What are the roots of prejudice? What causes people to develop their prejudices against other people? These brilliant teens in the 50s discussed the different issues surrounding prejudice, discrimination in an insightful high school exchange student debate in 1956.
Participants of the discussion included Yoriko Konishi of Japan, Ratnati Iskandar Dinata of Indonesia, Judith Reader of the United Kingdom, and Raul Contreras of the Philippines.
Filipino delegate Raul Contreras, 15 years old turning 16 in that same year, shared his definition of prejudice:
When a person loses track of the dignity of the human soul, and judge others not on the basis of their being persons, but on the basis of race, economic status, that is prejudice.
When asked if he had prejudices of his own, he shared that he had prejudices against Japanese people and explained that he got the prejudice as a result of World War II. “I guess I was still too young to understand what happened during those times. But I think that what my relatives, friends, and the people who are witness to that unfateful occasion, they just more than justify the fact. I think it’s justified for me to feel the same way because I know that my people suffered very much under that rule.” Contreras added.
The discussion went on with delegates sharing the countries’ differences in prejudice, such as in Japan wherein women are seen as beautiful when they are small and delicate but in the UK, they take pride in their tall height.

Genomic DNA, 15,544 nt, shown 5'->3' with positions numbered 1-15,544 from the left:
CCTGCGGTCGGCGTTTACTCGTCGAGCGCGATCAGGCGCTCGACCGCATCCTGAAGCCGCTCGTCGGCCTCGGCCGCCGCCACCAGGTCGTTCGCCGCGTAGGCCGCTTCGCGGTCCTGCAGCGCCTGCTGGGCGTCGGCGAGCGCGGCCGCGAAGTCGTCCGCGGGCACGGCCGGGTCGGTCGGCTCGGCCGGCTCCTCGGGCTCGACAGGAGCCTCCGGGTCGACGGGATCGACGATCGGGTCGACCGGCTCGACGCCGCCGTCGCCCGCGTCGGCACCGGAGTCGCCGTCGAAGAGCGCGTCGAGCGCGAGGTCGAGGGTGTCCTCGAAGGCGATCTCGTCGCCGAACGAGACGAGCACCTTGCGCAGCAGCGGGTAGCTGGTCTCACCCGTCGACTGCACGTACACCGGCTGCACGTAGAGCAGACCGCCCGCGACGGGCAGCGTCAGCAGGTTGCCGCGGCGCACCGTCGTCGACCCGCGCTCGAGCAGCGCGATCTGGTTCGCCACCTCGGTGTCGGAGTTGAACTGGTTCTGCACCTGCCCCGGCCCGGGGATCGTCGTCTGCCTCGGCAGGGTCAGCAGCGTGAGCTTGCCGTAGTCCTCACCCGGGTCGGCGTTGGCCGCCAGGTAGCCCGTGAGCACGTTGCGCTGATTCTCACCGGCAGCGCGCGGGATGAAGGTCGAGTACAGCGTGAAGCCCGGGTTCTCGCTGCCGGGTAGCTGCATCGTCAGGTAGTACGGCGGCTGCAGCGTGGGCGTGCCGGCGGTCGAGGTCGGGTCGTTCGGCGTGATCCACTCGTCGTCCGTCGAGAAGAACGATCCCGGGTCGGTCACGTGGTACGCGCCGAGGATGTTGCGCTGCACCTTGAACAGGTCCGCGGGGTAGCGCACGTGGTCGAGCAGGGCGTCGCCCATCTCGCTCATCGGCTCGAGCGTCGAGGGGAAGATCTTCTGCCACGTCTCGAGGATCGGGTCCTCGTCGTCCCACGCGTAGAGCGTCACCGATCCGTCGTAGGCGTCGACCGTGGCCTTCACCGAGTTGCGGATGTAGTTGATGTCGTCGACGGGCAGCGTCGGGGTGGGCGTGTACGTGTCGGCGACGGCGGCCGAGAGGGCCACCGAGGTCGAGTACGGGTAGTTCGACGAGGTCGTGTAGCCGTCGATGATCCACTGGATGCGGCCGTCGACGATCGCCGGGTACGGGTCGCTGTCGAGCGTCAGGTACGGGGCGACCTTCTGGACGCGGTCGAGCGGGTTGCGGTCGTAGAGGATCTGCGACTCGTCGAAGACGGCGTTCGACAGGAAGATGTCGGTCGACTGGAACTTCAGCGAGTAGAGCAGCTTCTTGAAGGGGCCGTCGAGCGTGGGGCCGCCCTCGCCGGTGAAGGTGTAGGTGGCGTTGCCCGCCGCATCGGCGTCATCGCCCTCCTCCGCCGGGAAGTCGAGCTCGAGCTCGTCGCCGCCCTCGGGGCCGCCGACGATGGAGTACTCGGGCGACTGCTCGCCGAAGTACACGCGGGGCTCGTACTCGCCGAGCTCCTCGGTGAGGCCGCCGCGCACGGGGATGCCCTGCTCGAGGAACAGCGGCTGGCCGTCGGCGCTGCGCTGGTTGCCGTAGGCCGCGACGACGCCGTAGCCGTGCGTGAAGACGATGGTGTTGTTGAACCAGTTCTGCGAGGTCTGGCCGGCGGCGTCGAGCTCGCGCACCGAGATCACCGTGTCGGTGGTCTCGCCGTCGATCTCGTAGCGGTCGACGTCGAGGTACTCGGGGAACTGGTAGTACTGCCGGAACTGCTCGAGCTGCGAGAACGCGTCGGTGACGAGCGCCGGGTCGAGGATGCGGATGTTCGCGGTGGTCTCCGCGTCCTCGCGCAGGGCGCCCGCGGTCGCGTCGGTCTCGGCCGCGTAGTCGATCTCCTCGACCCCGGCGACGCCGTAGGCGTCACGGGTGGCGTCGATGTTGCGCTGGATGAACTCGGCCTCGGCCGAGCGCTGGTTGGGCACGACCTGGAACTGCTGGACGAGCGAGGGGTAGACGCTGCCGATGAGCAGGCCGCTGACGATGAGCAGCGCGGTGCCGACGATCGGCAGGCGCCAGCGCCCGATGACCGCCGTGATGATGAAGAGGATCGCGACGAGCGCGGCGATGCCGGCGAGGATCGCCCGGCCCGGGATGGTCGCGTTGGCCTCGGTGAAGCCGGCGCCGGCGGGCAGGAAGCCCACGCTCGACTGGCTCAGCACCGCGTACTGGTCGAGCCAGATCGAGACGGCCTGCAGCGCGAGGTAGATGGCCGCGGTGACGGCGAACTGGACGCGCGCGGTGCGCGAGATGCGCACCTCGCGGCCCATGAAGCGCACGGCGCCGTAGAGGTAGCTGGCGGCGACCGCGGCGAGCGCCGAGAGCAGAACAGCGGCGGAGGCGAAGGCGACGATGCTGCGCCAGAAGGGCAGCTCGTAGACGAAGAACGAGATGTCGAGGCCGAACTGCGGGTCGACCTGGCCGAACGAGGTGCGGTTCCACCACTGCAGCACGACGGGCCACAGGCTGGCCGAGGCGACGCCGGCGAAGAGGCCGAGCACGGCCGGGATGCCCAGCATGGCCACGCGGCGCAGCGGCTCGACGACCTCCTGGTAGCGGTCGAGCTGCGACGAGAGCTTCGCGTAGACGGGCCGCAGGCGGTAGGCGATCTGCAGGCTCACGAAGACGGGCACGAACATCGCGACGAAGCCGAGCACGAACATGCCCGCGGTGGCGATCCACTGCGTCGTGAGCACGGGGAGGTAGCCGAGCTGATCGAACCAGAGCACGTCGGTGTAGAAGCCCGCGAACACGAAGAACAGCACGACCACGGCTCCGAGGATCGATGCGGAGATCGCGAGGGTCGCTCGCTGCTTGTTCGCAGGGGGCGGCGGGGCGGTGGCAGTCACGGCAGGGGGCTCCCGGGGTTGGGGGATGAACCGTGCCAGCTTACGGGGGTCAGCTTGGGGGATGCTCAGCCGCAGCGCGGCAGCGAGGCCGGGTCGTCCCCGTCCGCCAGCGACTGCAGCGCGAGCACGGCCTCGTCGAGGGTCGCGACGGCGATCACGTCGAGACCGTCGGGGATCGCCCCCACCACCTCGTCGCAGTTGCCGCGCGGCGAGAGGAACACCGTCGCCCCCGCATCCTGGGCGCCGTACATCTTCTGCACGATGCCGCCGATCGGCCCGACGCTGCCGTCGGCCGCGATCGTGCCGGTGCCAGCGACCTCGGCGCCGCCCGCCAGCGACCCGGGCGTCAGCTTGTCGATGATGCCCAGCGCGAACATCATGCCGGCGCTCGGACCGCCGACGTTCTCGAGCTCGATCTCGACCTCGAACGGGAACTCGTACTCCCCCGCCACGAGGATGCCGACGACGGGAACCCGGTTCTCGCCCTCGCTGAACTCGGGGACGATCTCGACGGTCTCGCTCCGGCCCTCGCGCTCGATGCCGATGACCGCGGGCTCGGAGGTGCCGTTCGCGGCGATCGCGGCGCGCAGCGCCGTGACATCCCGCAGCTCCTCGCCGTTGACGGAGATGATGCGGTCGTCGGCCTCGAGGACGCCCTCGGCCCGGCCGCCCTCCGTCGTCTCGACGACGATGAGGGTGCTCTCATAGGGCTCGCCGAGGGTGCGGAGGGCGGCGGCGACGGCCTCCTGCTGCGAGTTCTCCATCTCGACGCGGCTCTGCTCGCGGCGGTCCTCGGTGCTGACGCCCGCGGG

When the discussion led to the racial segregation that is currently happening in the U.S. at the time, he shared his experience during a dance organized by a civic group he had the privilege of attending wherein all the white kids and colored kids stayed on different sides of the room. To which the young Filipino debater argued:
“Isn’t it that in the Pledge of Allegiance to the American Flag, you mentioned something about, I pledge allegiance to the flag of the United States of America, and to the Republic for which it stands, one nation indivisible under God, with liberty and justice for all. The last phrase just doesn’t suit everything. I mean, with this segregation problem here and the discrimination against colored people, how in the world could you have liberty and justice for all?”
The video, posted on March 5, 2021, has since gone viral, with 1.7 million views on YouTube as of the posting of this article. It also sparked a lot of comments and sentiments from netizens.
May napanood ako na debate about “Prejudice”. This was dated 1956. They’re all Highschool Exchange Students. One of the participants is Raul Contreras a Filipino. Grabe. He’s well articulated and eloquent. And the way he answered, nakakaproud maging Pilipino!
— Zai Vergara☁ (@MAPPLEmonia) April 6, 2021
A lot of the netizens have also grown curious about the brilliant Filipino teen’s life and career. According to Kate Contreras, daughter of Raul who was surprised that such video of her father existed and unearthed the Internet, her father devoted his life to Crisis PR and advertising. He also handled late President Cory Aquino’s campaign. He died years ago due to kidney failure as a result of his lupus, according to her daughter.
At present, racial discrimination, prejudice, and violence against the Asian community and other minority groups have been brewing in some parts of the world at the height of the pandemic.
Perhaps this video of teens discussing prejudice from 65 years ago can help us be mindful of our own prejudices, their long-term effects on other people, and spread awareness to eradicate ongoing hate crimes that are prejudiced towards one’s race.
You can watch the whole video here and see the insightful debate for yourself: